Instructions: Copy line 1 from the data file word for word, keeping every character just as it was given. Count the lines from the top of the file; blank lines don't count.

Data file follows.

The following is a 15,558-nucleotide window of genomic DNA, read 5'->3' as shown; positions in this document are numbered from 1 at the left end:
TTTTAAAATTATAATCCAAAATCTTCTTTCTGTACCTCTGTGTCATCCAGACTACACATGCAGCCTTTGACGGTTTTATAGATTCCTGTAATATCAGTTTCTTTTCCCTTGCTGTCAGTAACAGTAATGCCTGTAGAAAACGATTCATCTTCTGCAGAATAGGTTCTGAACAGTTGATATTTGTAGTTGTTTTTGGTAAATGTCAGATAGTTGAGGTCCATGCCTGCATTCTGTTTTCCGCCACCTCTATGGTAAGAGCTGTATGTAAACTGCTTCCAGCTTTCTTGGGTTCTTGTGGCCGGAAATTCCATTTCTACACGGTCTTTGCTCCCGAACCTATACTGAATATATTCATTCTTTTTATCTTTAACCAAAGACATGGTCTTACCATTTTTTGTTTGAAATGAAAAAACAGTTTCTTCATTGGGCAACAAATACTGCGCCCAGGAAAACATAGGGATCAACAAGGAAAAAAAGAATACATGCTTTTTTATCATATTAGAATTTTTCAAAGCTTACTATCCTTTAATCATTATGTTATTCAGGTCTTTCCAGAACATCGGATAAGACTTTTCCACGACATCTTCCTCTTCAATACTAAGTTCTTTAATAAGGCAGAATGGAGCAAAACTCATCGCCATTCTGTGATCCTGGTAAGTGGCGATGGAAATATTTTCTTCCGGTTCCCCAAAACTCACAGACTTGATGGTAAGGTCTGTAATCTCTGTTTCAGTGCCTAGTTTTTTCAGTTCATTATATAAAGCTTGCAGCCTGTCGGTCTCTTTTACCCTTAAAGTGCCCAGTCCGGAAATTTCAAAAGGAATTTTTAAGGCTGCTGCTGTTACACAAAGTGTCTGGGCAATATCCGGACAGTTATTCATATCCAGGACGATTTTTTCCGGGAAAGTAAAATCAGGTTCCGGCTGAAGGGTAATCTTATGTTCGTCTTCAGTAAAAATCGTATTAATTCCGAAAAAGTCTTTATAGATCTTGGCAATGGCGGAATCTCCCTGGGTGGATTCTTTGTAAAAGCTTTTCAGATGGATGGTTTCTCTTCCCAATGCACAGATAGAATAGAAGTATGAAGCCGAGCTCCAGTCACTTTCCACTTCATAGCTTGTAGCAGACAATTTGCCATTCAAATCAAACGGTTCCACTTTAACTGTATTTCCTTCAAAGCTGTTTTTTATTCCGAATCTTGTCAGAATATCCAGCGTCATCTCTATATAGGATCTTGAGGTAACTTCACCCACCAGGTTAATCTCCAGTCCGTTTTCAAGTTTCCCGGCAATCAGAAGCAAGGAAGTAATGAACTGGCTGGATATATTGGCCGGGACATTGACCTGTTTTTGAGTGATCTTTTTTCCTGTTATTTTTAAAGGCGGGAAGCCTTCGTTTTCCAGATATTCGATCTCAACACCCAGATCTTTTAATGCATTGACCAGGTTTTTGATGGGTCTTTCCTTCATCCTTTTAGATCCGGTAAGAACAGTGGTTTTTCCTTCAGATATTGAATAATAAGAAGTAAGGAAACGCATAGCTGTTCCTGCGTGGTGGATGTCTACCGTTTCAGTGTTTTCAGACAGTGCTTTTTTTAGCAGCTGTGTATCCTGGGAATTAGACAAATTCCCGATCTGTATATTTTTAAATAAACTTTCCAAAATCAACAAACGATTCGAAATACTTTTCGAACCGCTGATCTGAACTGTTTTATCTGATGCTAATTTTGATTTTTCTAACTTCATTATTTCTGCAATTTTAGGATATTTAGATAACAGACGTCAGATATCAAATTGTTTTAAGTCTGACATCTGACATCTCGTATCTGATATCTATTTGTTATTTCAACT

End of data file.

The following is a 15,558-nucleotide window of genomic DNA, read 5'->3' as shown; positions in this document are numbered from 1 at the left end: